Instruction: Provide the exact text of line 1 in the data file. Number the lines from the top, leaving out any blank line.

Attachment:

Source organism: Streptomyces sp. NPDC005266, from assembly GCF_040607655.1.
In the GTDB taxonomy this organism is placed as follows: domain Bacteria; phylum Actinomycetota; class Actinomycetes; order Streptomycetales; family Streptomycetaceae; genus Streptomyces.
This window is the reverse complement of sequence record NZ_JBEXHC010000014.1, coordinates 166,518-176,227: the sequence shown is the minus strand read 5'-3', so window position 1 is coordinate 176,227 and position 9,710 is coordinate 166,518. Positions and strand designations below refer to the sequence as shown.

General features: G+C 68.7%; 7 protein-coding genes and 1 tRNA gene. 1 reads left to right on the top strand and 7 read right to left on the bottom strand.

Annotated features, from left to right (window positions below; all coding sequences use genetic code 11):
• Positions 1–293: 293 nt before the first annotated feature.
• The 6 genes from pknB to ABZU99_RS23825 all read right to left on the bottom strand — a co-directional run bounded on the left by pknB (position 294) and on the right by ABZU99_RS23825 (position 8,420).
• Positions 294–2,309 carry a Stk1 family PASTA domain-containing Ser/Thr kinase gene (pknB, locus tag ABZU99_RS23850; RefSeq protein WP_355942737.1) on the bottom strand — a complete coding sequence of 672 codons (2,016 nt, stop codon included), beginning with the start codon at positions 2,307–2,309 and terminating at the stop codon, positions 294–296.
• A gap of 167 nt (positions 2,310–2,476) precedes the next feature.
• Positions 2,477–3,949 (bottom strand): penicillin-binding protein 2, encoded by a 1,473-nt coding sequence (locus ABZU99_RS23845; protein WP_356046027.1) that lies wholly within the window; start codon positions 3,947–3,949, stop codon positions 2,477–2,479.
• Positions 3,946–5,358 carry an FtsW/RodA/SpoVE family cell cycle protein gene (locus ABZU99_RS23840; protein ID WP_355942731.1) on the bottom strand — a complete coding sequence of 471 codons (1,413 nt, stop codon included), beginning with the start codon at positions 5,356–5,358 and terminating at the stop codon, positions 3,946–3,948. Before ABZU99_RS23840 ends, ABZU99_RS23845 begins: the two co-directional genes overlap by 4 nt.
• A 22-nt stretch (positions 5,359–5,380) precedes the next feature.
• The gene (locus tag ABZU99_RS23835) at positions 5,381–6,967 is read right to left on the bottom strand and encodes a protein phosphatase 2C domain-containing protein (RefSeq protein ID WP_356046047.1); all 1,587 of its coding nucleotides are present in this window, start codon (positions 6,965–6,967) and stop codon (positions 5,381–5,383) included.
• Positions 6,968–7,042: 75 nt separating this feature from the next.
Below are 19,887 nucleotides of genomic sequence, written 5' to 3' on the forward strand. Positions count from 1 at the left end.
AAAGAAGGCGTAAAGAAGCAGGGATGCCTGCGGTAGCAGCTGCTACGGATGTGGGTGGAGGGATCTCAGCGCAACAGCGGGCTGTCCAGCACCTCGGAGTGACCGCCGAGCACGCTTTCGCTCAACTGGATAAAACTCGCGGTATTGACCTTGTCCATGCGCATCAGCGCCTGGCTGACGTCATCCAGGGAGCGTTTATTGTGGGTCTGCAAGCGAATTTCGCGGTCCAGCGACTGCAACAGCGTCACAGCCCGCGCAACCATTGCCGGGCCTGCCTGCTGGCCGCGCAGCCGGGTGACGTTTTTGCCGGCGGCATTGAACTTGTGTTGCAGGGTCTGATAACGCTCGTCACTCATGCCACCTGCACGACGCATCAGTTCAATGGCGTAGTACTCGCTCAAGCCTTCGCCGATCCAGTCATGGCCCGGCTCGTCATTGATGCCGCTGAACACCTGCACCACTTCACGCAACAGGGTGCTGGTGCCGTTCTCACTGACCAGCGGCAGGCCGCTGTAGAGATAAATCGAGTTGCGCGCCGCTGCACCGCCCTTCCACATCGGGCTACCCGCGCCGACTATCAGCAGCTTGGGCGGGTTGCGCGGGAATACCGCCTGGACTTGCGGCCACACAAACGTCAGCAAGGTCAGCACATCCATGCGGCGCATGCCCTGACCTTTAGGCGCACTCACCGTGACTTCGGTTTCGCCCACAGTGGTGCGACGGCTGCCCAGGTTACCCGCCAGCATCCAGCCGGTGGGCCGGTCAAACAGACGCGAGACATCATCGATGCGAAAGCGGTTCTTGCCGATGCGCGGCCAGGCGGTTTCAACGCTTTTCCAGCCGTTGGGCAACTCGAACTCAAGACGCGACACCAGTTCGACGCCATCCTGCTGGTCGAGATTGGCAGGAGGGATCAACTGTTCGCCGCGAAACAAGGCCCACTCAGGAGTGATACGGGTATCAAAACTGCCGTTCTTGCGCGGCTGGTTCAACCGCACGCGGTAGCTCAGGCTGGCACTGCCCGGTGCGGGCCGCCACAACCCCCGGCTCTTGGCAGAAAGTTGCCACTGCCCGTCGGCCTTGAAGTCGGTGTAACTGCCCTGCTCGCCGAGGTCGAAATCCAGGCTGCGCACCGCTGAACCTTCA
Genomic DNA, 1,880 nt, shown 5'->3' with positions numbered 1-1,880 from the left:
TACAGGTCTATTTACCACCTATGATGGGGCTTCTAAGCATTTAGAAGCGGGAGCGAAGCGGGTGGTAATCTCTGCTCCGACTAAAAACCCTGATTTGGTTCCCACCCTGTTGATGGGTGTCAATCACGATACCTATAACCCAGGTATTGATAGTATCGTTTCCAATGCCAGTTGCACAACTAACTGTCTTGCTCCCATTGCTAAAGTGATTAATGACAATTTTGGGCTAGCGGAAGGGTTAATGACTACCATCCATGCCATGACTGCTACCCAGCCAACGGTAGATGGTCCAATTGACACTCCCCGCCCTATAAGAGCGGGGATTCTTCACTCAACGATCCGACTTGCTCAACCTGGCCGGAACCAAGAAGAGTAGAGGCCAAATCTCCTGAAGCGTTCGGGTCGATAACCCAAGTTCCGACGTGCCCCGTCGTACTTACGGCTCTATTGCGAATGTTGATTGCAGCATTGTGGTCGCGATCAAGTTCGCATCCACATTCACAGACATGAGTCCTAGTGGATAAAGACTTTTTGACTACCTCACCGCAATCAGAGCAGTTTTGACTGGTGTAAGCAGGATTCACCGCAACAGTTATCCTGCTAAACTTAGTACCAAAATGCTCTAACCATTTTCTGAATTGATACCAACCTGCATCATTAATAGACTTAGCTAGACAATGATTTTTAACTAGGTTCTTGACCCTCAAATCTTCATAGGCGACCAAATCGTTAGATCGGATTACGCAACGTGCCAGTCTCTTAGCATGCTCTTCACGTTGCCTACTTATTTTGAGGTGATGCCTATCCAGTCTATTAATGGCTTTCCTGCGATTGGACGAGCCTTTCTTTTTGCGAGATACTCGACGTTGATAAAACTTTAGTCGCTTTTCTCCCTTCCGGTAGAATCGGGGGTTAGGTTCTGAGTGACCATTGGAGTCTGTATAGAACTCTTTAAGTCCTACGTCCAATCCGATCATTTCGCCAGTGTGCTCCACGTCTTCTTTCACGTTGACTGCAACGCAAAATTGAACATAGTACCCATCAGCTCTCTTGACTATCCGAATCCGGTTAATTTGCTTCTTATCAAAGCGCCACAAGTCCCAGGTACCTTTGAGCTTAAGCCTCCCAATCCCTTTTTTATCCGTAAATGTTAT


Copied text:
Source organism: Streptomyces sp. NPDC005266, from assembly GCF_040607655.1.